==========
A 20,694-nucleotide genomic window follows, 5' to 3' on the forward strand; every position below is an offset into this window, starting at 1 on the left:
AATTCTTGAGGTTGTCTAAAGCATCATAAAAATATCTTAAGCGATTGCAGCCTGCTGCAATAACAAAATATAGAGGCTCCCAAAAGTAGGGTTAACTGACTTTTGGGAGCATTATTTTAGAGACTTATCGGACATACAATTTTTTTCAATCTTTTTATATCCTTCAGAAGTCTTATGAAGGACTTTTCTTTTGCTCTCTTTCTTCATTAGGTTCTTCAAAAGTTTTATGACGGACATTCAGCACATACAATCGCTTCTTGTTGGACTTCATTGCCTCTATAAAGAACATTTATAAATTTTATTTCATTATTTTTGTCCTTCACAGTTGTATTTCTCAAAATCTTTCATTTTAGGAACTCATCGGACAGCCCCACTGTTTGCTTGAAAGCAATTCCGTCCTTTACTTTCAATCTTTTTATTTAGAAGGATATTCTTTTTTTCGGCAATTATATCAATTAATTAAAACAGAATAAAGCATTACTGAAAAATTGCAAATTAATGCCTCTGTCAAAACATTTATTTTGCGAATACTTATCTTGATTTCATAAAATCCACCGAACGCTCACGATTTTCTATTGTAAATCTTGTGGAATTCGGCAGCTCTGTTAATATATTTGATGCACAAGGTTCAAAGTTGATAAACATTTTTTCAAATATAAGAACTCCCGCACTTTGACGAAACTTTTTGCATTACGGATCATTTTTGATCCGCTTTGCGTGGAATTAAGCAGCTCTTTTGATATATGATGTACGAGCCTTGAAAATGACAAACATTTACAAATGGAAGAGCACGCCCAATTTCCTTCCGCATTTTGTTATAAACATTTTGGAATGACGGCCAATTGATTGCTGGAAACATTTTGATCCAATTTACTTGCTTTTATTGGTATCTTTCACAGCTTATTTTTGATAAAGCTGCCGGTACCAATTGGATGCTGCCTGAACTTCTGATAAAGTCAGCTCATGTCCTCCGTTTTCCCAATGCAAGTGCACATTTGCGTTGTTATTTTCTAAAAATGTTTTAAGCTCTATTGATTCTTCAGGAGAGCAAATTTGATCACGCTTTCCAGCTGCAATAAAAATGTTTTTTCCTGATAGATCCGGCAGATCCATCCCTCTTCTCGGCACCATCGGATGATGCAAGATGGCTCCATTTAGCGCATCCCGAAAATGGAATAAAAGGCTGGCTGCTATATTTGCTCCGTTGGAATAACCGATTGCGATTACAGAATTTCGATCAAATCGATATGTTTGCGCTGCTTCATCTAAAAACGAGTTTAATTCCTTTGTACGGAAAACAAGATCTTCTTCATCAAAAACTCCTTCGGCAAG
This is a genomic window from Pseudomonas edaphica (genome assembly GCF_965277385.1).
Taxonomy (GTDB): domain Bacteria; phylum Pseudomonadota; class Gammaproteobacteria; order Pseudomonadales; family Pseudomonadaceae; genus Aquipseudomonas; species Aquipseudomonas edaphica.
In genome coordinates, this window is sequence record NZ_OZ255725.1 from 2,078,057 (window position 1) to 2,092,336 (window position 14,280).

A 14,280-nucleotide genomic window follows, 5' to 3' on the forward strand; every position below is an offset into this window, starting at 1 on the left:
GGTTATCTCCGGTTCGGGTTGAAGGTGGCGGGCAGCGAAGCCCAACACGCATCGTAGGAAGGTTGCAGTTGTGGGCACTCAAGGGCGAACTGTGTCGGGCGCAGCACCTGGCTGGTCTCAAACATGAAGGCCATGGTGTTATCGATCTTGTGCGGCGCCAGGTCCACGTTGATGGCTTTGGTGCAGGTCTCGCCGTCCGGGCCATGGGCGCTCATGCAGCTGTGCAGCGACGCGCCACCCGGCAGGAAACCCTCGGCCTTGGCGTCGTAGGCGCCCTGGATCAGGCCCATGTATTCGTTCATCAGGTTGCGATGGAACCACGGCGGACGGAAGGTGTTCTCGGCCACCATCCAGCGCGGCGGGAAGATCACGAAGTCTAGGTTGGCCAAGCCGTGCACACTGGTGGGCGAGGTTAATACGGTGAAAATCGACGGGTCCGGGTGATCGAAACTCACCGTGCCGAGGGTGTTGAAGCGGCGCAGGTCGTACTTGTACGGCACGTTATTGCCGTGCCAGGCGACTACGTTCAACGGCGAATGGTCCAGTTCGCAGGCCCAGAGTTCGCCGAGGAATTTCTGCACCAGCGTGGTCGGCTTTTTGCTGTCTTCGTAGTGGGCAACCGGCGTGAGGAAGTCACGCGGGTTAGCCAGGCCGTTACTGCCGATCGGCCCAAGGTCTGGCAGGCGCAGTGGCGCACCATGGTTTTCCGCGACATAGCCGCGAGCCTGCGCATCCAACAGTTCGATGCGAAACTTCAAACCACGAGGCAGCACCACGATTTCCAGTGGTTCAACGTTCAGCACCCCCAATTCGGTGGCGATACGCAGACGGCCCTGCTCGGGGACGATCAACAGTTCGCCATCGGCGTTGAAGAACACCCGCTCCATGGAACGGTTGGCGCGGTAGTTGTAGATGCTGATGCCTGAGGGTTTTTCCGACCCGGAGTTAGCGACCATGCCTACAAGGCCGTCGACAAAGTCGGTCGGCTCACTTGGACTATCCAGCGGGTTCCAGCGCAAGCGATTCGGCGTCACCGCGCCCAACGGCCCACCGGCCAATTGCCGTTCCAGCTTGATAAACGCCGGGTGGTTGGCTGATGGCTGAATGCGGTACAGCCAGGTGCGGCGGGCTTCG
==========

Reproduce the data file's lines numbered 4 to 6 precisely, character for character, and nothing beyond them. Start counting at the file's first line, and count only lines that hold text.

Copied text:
Taxonomy (GTDB): domain Bacteria; phylum Pseudomonadota; class Gammaproteobacteria; order Pseudomonadales; family Pseudomonadaceae; genus Aquipseudomonas; species Aquipseudomonas edaphica.
In genome coordinates, this window is sequence record NZ_OZ255725.1 from 2,078,057 (window position 1) to 2,092,336 (window position 14,280).

A 14,280-nucleotide genomic window follows, 5' to 3' on the forward strand; every position below is an offset into this window, starting at 1 on the left: